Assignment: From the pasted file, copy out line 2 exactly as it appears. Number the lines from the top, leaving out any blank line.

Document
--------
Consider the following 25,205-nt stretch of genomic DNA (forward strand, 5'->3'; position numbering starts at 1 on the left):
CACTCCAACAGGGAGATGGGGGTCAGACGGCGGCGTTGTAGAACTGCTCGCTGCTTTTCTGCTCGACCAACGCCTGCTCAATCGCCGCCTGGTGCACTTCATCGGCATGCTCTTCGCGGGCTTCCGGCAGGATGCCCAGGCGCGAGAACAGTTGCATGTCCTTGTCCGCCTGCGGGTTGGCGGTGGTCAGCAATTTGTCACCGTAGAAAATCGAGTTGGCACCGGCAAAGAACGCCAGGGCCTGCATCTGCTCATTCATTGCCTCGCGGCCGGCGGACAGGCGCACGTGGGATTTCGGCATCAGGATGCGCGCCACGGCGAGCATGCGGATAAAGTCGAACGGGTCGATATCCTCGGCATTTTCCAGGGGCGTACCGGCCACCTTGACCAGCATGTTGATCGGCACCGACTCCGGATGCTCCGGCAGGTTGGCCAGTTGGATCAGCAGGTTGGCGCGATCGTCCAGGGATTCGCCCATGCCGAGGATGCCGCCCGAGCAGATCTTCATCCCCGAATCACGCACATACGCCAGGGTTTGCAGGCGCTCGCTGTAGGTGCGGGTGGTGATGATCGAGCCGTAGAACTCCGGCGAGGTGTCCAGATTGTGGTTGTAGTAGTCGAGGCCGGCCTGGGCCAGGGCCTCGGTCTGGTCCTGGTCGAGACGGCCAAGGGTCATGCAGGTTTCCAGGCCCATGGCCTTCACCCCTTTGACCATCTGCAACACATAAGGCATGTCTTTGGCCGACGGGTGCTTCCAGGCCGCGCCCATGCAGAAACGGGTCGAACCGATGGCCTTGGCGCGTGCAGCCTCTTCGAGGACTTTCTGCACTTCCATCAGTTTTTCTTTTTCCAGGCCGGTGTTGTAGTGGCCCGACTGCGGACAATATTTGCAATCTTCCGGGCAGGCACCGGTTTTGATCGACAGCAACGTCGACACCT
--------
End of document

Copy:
CACTCCAACAGGGAGATGGGGGTCAGACGGCGGCGTTGTAGAACTGCTCGCTGCTTTTCTGCTCGACCAACGCCTGCTCAATCGCCGCCTGGTGCACTTCATCGGCATGCTCTTCGCGGGCTTCCGGCAGGATGCCCAGGCGCGAGAACAGTTGCATGTCCTTGTCCGCCTGCGGGTTGGCGGTGGTCAGCAATTTGTCACCGTAGAAAATCGAGTTGGCACCGGCAAAGAACGCCAGGGCCTGCATCTGCTCATTCATTGCCTCGCGGCCGGCGGACAGGCGCACGTGGGATTTCGGCATCAGGATGCGCGCCACGGCGAGCATGCGGATAAAGTCGAACGGGTCGATATCCTCGGCATTTTCCAGGGGCGTACCGGCCACCTTGACCAGCATGTTGATCGGCACCGACTCCGGATGCTCCGGCAGGTTGGCCAGTTGGATCAGCAGGTTGGCGCGATCGTCCAGGGATTCGCCCATGCCGAGGATGCCGCCCGAGCAGATCTTCATCCCCGAATCACGCACATACGCCAGGGTTTGCAGGCGCTCGCTGTAGGTGCGGGTGGTGATGATCGAGCCGTAGAACTCCGGCGAGGTGTCCAGATTGTGGTTGTAGTAGTCGAGGCCGGCCTGGGCCAGGGCCTCGGTCTGGTCCTGGTCGAGACGGCCAAGGGTCATGCAGGTTTCCAGGCCCATGGCCTTCACCCCTTTGACCATCTGCAACACATAAGGCATGTCTTTGGCCGACGGGTGCTTCCAGGCCGCGCCCATGCAGAAACGGGTCGAACCGATGGCCTTGGCGCGTGCAGCCTCTTCGAGGACTTTCTGCACTTCCATCAGTTTTTCTTTTTCCAGGCCGGTGTTGTAGTGGCCCGACTGCGGACAATATTTGCAATCTTCCGGGCAGGCACCGGTTTTGATCGACAGCAACGTCGACACCT